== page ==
Figure 3.1: Energy analyses of Sprout Space alternatives.
A n energy simulation calculates the heating and cooling energy required to keep the building at a comfortable temperature throughout the year (typically this means keeping the building between 19 C and 26 C). Before running the simulation we need to define the attributes of each room in terms of their adjacency, internal loads, occupancy scheduling, and the material properties of the room.
Energy simulation uses details of the spaces, building constructions, and weather data to calculate the temperature inside each room for every hour of the year (8760 hours) to calculate the heating and cooling energy required to keep the temperature inside each room comfortable when people are using each room.
The Honeybee and Ladybug components for Grasshopper used in this tutorial are simply an interface to an engine called EnergyPlus, version 8.5.0, which does the calculations described above. The Honeybee + Ladybug specific installation instruction can be found here.
The OpenStudio component used in this tutorial also interfaces with EnergyPlus and Radians. In addition, the OpenStudio multi-platform adds a Software Development Kit (SDK) that enables extension and customization. Detailed information can be found here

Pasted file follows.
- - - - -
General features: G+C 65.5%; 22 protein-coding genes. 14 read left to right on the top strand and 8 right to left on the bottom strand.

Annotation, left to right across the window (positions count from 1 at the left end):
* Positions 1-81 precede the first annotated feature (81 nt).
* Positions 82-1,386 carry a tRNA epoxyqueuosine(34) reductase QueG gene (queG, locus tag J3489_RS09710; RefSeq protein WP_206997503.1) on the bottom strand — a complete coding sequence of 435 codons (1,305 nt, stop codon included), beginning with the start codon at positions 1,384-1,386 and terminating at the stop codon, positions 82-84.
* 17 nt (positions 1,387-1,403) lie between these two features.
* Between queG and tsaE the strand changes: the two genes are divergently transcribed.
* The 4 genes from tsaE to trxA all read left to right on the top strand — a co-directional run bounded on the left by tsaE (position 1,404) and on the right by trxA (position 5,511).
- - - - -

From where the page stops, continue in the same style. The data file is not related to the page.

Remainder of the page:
|EnergyPlus 8.5.0||Energy Simulation Software||Download|
|Ladybug 0.0.63 + Honeybee 0.0.60||Energy, Daylighting and Lighting Simulation||Download|
|OpenStudio 1.14.0||Interfacing with EnergyPlus and Radiance||Download|
|GH file||Sprout Space GH Energy Analysis Definition||Download|
|epw file||Weather Data, Los Angeles, CA||Download|
|Python 0.6.0.3||Python Interpreter for GH||Download|
Setting the model up
When we run an energy simulation we actually call rooms in a building zones. While a room is just geometry, a zone has many more attributes, including the amount of lighting W/m2, the number of people and the equipment in the zone. These three attributes cause heat gain (W/m2) in the zone which will affect the final heating and cooling load of the zone.
A compressed example workflow is shown below, while the next sections will detail the Energy Modeling section of the Sprout Space workflow.
*Figure 3.2: An example workflow (Not SproutSpace workflow) showing how Grasshopper Breps (Boundary Representations) can be taken and converted to Honeybee zones, this workflow is more compressed than seen in the SproutSpace Grasshopper file. The components here are represented by their names and not their icons unlike in the Sprout Space workflow shown below
Convert Mass to Zones
The component Mass2Zones (Figure 3.3) converts Grasshopper Breps to Honeybee zones if the toggle button is true (Figure 3.3). As described above the B-rep can be thought of as a room while a Honeybee Zone is simply a zone. Figure 3.3: Mass2Zones component
*Figure 3.4: The resulting representation of the geometry of a Honeybee Zone